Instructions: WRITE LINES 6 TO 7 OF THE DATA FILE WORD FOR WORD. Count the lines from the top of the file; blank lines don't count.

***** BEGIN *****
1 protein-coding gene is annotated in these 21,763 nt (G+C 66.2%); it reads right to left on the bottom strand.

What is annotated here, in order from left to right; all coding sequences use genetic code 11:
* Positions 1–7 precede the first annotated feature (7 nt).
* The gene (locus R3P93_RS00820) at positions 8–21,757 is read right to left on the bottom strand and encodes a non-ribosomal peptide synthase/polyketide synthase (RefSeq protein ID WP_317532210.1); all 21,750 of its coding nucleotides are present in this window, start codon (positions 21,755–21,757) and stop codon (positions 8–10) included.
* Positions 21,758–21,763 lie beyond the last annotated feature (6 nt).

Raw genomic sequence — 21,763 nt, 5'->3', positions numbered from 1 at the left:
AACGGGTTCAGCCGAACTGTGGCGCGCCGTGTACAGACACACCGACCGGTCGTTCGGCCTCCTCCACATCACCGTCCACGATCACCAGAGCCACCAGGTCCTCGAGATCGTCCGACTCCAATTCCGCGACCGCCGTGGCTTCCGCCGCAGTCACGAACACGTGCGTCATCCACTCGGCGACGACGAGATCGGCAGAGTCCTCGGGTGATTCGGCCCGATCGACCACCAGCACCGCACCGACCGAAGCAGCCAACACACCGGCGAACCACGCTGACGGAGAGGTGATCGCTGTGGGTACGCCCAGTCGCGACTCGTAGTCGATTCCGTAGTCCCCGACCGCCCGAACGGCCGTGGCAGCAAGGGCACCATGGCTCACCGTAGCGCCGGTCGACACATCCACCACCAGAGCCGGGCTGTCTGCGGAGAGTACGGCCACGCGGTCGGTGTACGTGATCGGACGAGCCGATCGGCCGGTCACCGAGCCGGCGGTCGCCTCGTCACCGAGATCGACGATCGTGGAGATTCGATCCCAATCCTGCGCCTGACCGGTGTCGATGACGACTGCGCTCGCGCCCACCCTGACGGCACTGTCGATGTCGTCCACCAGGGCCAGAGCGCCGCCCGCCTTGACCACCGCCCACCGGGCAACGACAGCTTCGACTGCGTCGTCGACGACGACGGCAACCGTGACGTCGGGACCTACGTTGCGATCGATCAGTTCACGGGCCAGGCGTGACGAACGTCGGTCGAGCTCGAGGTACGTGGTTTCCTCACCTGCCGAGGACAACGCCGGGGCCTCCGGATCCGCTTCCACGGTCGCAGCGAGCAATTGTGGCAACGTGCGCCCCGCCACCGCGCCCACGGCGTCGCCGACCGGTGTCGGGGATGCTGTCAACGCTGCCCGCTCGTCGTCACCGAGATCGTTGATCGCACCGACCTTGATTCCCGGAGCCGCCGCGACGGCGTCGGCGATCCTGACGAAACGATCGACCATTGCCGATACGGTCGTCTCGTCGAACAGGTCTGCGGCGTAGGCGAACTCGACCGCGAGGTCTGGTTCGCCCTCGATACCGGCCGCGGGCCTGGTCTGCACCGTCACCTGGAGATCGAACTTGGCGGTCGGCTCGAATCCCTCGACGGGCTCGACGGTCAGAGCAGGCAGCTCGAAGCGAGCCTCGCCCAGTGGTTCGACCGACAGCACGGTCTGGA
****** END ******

Raw genomic sequence — 21,763 nt, 5'->3', positions numbered from 1 at the left:
AACGGGTTCAGCCGAACTGTGGCGCGCCGTGTACAGACACACCGACCGGTCGTTCGGCCTCCTCCACATCACCGTCCACGATCACCAGAGCCACCAGGTCCTCGAGATCGTCCGACTCCAATTCCGCGACCGCCGTGGCTTCCGCCGCAGTCACGAACACGTGCGTCATCCACTCGGCGACGACGAGATCGGCAGAGTCCTCGGGTGATTCGGCCCGATCGACCACCAGCACCGCACCGACCGAAGCAGCCAACACACCGGCGAACCACGCTGACGGAGAGGTGATCGCTGTGGGTACGCCCAGTCGCGACTCGTAGTCGATTCCGTAGTCCCCGACCGCCCGAACGGCCGTGGCAGCAAGGGCACCATGGCTCACCGTAGCGCCGGTCGACACATCCACCACCAGAGCCGGGCTGTCTGCGGAGAGTACGGCCACGCGGTCGGTGTACGTGATCGGACGAGCCGATCGGCCGGTCACCGAGCCGGCGGTCGCCTCGTCACCGAGATCGACGATCGTGGAGATTCGATCCCAATCCTGCGCCTGACCGGTGTCGATGACGACTGCGCTCGCGCCCACCCTGACGGCACTGTCGATGTCGTCCACCAGGGCCAGAGCGCCGCCCGCCTTGACCACCGCCCACCGGGCAACGACAGCTTCGACTGCGTCGTCGACGACGACGGCAACCGTGACGTCGGGACCTACGTTGCGATCGATCAGTTCACGGGCCAGGCGTGACGAACGTCGGTCGAGCTCGAGGTACGTGGTTTCCTCACCTGCCGAGGACAACGCCGGGGCCTCCGGATCCGCTTCCACGGTCGCAGCGAGCAATTGTGGCAACGTGCGCCCCGCCACCGCGCCCACGGCGTCGCCGACCGGTGTCGGGGATGCTGTCAACGCTGCCCGCTCGTCGTCACCGAGATCGTTGATCGCACCGACCTTGATTCCCGGAGCCGCCGCGACGGCGTCGGCGATCCTGACGAAACGATCGACCATTGCCGATACGGTCGTCTCGTCGAACAGGTCTGCGGCGTAGGCGAACTCGACCGCGAGGTCTGGTTCGCCCTCGATACCGGCCGCGGGCCTGGTCTGCACCGTCACCTGGAGATCGAACTTGGCGGTCGGCTCGAATCCCTCGACGGGCTCGACGGTCAGAGCAGGCAGCTCGAAGCGAGCCTCGCCCAGTGGTTCGACCGACAGCACGGTCTGGA